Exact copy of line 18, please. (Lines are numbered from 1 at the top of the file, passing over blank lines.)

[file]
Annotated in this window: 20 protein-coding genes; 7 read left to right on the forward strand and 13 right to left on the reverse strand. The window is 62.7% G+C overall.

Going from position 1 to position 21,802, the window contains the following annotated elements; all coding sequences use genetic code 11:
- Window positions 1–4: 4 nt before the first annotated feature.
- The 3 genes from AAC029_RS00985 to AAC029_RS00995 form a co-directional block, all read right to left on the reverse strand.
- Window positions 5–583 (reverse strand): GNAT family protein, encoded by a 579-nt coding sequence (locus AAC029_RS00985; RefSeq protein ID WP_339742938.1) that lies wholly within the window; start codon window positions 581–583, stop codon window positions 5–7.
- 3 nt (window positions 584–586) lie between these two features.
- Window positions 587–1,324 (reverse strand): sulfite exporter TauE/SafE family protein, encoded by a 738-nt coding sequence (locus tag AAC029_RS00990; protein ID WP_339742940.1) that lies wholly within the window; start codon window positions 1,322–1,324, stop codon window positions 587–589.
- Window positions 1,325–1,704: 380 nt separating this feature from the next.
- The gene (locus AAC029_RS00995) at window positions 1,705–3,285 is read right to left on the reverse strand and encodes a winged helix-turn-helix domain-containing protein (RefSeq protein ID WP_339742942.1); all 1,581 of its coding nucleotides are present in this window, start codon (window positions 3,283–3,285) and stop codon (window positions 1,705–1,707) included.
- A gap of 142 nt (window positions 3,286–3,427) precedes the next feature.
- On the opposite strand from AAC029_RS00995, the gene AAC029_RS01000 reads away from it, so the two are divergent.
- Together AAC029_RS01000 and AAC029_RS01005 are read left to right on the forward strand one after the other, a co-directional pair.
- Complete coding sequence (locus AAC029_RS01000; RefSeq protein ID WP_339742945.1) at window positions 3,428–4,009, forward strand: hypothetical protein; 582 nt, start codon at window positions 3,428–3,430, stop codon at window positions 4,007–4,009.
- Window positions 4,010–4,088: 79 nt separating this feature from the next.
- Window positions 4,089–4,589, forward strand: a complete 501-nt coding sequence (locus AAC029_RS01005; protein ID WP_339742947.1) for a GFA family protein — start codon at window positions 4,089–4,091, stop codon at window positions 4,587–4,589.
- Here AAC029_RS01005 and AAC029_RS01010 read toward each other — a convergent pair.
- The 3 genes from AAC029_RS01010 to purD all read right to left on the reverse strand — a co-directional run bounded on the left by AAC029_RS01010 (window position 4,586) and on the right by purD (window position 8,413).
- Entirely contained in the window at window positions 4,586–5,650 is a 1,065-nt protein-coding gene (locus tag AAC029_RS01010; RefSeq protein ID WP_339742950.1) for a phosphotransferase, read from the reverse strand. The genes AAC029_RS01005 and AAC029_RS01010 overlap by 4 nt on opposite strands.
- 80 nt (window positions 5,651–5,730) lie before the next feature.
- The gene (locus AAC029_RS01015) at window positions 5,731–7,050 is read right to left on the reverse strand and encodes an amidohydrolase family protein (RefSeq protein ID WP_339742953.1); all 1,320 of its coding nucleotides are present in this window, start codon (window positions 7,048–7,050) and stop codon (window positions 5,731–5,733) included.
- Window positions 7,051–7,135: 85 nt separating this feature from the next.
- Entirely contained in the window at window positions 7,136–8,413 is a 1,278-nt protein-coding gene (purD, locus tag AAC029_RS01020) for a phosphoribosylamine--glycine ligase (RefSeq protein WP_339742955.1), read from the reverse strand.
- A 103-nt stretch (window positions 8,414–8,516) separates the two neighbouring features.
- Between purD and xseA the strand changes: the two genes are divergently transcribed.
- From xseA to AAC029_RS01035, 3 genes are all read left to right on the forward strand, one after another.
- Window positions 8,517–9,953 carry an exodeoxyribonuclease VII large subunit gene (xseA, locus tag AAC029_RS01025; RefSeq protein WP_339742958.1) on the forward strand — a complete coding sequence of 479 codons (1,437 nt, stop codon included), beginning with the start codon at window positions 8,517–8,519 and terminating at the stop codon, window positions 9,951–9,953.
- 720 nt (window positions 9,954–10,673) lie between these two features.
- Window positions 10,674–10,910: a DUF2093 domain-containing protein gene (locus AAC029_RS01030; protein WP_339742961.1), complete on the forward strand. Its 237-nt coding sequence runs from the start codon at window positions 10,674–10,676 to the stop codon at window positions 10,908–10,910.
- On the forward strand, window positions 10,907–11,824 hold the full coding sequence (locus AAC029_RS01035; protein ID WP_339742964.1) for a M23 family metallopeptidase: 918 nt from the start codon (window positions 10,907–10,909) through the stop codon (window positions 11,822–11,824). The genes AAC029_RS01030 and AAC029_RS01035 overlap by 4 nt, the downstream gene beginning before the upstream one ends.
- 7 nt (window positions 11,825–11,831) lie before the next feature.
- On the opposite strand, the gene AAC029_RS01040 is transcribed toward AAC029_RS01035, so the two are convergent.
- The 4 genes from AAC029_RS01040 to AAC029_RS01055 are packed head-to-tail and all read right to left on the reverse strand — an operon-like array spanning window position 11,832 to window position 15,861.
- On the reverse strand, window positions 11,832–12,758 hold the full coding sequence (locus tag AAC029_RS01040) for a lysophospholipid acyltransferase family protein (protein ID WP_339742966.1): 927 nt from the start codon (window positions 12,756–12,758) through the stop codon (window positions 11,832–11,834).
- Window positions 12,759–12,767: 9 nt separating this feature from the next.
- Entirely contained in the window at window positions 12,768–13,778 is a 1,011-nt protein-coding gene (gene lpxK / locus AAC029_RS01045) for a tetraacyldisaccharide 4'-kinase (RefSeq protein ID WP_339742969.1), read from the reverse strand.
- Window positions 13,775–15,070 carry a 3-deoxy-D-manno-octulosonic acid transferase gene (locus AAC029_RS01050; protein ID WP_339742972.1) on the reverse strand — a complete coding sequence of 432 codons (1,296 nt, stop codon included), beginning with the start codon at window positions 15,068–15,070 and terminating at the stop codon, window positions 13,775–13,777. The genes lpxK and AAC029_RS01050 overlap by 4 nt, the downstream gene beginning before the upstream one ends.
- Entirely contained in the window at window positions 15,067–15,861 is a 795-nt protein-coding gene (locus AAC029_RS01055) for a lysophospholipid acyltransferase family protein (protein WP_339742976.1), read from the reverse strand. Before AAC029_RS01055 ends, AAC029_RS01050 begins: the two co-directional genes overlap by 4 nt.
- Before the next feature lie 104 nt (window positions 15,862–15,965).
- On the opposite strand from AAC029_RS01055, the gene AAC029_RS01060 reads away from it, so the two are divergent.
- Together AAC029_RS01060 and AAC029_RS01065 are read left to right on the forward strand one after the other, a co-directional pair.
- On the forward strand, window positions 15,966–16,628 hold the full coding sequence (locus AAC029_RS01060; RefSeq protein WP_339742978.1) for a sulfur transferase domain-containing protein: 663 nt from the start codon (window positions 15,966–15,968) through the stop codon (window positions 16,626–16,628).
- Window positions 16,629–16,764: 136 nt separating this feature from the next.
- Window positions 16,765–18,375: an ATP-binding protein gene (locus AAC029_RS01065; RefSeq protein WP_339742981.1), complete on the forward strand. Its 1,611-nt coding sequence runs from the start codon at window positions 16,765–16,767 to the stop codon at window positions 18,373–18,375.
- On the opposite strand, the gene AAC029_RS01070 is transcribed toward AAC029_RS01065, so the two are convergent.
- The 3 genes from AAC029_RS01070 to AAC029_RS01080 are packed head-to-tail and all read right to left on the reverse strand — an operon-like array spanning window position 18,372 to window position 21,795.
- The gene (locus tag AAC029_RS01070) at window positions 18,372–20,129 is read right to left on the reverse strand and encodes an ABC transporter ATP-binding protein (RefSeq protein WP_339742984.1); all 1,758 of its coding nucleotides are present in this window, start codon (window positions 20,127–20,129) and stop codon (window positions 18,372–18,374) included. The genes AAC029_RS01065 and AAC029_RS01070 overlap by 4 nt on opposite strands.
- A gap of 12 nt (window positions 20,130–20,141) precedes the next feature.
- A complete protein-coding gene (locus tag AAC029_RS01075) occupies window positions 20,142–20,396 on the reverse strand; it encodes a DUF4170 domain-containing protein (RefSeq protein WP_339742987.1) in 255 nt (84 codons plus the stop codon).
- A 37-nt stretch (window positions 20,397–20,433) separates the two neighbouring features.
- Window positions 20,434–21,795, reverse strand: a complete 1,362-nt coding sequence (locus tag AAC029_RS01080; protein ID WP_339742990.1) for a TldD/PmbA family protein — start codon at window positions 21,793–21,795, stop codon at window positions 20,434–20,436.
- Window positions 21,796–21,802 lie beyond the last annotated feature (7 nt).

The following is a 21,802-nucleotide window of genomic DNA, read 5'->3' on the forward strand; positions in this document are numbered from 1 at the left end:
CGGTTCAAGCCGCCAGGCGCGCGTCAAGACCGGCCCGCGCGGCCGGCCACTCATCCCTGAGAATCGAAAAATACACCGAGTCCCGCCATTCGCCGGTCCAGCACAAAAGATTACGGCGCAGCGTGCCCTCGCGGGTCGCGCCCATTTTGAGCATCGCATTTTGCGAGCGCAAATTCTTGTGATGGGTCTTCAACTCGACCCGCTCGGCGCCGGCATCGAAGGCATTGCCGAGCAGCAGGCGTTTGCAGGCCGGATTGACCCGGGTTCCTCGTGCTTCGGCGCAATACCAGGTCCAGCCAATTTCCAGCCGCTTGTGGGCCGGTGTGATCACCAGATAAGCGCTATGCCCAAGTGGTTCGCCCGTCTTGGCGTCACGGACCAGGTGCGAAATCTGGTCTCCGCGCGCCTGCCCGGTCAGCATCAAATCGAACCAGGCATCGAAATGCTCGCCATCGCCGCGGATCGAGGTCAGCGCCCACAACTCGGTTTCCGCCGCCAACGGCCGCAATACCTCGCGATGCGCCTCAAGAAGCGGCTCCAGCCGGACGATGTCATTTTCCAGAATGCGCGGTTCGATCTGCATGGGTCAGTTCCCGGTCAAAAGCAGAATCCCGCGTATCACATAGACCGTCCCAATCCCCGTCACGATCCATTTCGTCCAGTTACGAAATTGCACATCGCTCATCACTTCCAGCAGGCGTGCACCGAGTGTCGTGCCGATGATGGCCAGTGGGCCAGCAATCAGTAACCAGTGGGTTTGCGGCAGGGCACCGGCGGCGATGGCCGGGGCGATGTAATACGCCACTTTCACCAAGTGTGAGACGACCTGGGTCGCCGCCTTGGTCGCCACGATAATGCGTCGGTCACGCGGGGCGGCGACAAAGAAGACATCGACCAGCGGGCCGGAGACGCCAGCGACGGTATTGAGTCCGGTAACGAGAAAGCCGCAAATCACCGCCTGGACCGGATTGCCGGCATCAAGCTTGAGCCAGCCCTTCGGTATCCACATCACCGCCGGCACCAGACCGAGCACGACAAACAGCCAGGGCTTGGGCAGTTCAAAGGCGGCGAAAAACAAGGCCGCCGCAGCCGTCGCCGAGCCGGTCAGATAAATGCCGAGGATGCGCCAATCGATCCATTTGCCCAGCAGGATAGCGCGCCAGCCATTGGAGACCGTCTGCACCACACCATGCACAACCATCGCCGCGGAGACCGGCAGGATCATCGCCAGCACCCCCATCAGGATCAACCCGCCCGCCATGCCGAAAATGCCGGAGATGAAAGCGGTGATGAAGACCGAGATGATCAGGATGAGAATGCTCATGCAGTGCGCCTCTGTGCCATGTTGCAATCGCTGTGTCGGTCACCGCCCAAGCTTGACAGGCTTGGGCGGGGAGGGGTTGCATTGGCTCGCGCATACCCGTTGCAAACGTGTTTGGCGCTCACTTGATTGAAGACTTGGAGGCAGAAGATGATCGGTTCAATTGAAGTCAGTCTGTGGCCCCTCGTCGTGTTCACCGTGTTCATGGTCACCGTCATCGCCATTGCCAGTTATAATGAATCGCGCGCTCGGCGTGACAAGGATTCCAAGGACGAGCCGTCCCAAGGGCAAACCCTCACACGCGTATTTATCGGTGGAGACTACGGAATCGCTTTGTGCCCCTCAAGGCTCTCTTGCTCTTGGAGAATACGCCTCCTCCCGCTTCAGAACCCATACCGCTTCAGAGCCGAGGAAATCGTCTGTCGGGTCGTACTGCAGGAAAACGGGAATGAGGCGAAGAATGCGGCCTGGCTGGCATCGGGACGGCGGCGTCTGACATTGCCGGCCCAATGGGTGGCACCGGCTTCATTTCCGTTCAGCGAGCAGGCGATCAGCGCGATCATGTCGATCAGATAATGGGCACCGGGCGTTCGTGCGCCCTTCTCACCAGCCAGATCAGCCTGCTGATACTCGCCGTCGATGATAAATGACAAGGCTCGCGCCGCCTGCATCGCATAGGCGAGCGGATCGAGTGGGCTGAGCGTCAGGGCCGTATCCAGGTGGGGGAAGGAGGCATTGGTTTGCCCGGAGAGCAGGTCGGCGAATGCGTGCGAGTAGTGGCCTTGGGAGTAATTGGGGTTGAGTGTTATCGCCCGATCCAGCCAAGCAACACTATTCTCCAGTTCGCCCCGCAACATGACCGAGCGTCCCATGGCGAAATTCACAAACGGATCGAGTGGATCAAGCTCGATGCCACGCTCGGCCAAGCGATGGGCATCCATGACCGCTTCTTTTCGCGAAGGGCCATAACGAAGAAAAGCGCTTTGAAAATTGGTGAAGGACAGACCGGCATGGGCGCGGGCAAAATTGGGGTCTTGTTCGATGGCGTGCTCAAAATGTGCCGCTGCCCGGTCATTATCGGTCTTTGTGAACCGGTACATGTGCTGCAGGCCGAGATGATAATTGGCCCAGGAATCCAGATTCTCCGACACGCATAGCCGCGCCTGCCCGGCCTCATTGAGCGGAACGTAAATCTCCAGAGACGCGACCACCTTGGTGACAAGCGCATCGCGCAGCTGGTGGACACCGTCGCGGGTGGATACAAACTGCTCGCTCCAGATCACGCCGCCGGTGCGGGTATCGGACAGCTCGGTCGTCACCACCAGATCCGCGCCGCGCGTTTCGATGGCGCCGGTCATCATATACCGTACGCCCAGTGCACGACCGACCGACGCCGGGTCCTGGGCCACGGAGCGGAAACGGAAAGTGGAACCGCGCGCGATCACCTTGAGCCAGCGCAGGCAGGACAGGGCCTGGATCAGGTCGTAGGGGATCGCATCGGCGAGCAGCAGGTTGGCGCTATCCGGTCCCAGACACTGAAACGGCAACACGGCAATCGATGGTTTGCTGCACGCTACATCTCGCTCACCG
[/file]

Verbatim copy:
- Entirely contained in the window at window positions 4,586–5,650 is a 1,065-nt protein-coding gene (locus tag AAC029_RS01010; RefSeq protein ID WP_339742950.1) for a phosphotransferase, read from the reverse strand. The genes AAC029_RS01005 and AAC029_RS01010 overlap by 4 nt on opposite strands.